It ended up being really in line with my own thinking about side characters where they either have to fulfill a very specific purpose or have to be fully fleshed out characters in order to be satisfying. I think they highlighted something really interesting in the nature of tokenizing a species or race when we include only one character of their type in a story. Their strategies of introducing nuance while also keeping the story concise was really useful

  6. I listened to 10.29 “Why Should My Characters Fail Spectacularly?”
    I picked this episode since they talk more about the “yes but / no and” cycles that Christina mentioned in class! It was great to hear more about how to use this tool correctly, and I realized that the main character in my story really doesn’t fail all that much! I should add some more failure into the story to make the ending more satisfying.

    Some main things I learned from this episode:

    – The trying and failing needs to mirror the ending and lead up to it properly; the tries and fails should build up to the main goal established at the beginning of the story. Extraneous try/fails can bloat up the plot!

    – In general it’s good to have 3 try/fail cycles before resolution, but the more cycles there are the more satisfying the resolution might be! However, if the goal is trivial, more try/fail cycles might be frustrating. Also, try to keep it organic – following this rule can sometimes make your story feel like a checklist.

    – Try/fails can accomplish more than one thing – for example, in Jaws they catch the wrong shark in the beginning, which is a failure, but it sets up our expectations for what a shark looks like and makes it all the more horrifying when we encounter the actual monster shark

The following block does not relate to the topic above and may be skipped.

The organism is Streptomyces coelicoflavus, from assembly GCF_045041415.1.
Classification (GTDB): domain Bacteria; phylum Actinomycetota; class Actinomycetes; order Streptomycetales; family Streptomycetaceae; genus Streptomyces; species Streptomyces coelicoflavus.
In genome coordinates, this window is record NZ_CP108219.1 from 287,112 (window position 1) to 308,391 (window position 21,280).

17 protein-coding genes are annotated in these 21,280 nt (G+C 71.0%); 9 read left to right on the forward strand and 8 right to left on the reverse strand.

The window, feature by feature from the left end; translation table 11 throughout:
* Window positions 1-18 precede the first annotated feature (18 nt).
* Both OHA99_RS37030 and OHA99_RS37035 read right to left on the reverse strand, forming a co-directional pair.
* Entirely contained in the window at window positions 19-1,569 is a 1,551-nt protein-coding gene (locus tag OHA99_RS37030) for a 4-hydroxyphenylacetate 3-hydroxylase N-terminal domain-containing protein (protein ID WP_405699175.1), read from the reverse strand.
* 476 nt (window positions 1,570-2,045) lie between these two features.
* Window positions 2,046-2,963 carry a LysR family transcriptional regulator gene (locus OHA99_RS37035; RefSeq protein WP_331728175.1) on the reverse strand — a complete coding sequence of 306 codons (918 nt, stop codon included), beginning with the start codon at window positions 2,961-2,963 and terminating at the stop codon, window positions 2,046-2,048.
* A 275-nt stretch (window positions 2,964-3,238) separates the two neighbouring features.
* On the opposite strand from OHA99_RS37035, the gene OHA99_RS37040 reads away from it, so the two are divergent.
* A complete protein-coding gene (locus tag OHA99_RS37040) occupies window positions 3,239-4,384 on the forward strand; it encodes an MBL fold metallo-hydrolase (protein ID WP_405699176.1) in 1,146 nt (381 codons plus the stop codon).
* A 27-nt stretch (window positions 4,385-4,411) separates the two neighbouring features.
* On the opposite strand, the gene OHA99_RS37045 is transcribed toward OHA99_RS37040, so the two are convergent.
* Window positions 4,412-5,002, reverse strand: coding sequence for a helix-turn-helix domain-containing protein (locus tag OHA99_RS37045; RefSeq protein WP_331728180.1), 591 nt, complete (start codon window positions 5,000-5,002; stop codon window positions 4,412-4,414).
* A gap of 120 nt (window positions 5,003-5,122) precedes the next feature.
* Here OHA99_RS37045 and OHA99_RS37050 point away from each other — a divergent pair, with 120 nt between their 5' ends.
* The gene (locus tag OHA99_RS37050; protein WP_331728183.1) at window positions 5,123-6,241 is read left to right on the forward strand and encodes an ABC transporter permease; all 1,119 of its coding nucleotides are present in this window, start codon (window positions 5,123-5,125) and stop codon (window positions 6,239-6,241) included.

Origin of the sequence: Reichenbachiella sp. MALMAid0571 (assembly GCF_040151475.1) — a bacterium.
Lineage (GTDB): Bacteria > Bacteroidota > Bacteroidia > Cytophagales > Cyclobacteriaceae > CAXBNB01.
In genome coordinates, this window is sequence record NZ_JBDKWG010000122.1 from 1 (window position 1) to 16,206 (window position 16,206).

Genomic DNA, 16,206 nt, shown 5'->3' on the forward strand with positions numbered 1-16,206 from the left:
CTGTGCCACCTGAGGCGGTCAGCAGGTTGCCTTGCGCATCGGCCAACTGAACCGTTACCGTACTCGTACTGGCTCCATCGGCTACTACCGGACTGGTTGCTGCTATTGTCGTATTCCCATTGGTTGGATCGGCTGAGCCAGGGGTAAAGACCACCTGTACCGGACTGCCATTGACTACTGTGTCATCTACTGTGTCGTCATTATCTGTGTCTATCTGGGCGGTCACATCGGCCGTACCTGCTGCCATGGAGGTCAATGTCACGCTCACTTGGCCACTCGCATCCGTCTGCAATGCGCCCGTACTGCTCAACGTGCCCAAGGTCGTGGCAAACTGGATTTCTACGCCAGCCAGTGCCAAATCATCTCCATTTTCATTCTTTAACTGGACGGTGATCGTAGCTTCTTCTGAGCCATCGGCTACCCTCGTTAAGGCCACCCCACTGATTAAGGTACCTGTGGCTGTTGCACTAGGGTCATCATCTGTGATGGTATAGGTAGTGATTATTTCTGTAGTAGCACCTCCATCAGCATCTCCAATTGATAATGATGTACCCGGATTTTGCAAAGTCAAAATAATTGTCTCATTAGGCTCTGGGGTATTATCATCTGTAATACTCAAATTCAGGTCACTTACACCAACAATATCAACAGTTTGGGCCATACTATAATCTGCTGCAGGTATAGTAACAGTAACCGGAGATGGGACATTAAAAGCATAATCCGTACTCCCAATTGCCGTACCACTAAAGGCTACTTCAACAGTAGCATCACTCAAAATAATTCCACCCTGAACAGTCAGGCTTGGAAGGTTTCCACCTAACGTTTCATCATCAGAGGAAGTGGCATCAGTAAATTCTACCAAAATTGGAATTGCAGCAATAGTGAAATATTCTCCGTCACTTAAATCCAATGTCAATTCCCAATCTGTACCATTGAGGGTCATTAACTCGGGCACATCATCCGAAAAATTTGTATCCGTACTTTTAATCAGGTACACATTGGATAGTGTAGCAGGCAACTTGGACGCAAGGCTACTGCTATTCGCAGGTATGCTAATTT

7. I listened to 10.1
    – Pitching and sharing the idea with someone else is a good litmus test to understand how the story would be relevant and exciting for the users.
    – Subscribe to science fiction so that you are updated with science, make these “good” inventions go wrong, and write a story about it
    – Write prompts – from a walk, a piece of media, music, science or anything

  8. I listened to episode 10.3, Lovecraftian Horror. The main takeaway that I had from this episode was that we can steer away from horror that is steered by characters who make stupid decisions; instead moving towards the idea of the horror relating to self, existence — pushing the viewer/player to fear something greater than being killed. Games or media can do this by emphasizing the “unknowability of something”, making things that are not inherently scary or even inherently ridiculous terrifying.

  9. I listened to “Writing Excuses 10.1: Seriously, Where Do You Get Your Ideas?”
    – Geewhiz idea: something that you see in research that you adapt into a story
    – A story is good when you tell people about it and they say, “Oh, what about this?” and start coming up with their own ideas
    – Take your first idea, which is probably related to something else, and then you go deeper on that
    – read books, science articles, twitter, etc.